“Lock it tight,” Laird Grier ordered. The lock was set in place. When the solider stepped away, Elisabeth looked up to see Laird Grier staring at her, a great victorious smile on his face, with his arms folded.
“What do you intend to do with me?” she lowered her hand, determined not to show this man any weakness, as she scrambled to her feet.
“That ye will have to wait and see. Ye are the daughter of General Rolfe, are ye nae?” His words made her grasp the bars of the cage and pull at them, though they didn’t yield an inch under her tug. She realized how right she had been. She had been taken by the Scottish for what had to be a ransom. They were expecting her father to pay for her safe release.
Laird Grier looked away from her and spread his arms wide. “A feast, I think! We must celebrate our new guest.”
Elisabeth scoffed, for she felt more like an animal than a guest in the wooden cage.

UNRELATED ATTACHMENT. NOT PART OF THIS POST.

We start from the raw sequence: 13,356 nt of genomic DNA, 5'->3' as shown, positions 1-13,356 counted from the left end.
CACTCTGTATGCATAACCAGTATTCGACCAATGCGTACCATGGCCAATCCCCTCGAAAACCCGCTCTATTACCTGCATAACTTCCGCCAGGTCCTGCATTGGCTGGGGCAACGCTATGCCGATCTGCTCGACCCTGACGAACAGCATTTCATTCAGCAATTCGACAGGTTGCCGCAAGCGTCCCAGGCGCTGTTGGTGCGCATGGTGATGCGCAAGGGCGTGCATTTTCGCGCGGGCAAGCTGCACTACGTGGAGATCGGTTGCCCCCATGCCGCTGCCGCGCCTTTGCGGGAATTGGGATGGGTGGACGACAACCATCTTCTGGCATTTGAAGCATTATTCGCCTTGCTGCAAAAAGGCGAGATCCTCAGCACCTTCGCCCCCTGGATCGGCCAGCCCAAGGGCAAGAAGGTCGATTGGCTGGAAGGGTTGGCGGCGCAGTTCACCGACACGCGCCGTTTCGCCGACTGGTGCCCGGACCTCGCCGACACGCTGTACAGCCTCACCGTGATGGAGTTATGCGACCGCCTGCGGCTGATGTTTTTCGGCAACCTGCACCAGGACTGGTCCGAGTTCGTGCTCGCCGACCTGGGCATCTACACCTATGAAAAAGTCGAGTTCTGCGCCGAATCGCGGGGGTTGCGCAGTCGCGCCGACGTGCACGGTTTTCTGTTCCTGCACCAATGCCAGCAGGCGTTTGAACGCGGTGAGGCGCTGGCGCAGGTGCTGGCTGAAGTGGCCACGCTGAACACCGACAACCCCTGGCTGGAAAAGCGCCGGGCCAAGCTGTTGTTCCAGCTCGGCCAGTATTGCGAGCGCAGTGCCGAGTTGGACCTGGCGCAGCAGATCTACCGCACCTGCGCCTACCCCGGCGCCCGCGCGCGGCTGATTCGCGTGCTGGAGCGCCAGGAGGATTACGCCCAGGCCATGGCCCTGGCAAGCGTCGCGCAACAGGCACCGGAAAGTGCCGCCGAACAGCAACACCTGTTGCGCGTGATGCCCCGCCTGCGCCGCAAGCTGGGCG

“Someone’s comin’!” a cry went up from above them in the trees. “To yer positions.” As the men around her began to pull out weapons such as crossbows, swords, and bows and arrows, she craned her neck to look above. What she had not seen before was that in the wooden structures they had built in the trees, there were men keeping a look out.
“Over there!” one cried.
As one, the group around her turned their heads to the side of the camp that her captors had ridden into. There were two figures in the distance, one much taller than the other.
“Wait, lower yer weapons,” one of the men called from the trees.
“Why? Who is it?” Laird Grier barked the words, stepping forward.
“He’s home, me Laird. He’s back.” The words were spoken with a kind of awe.
Elisabeth flicked her head back to the two men. They were close enough now that she could make out their faces. They were both covered in dirt, almost like prisoners wearing rags that once had been clothing. One was short and beginning to bald, despite his young age.
The other made Elisabeth cling a little harder to the bars in surprise. He had less dirt on his face, and it made discerning his features so much easier. He had strong features that were particularly handsome indeed, even though his expression seemed stern. He had chestnut brown hair that curled around his ears with a little length to it, and his dark eyes were trained on Laird Grier.
Be still my heart…who is that?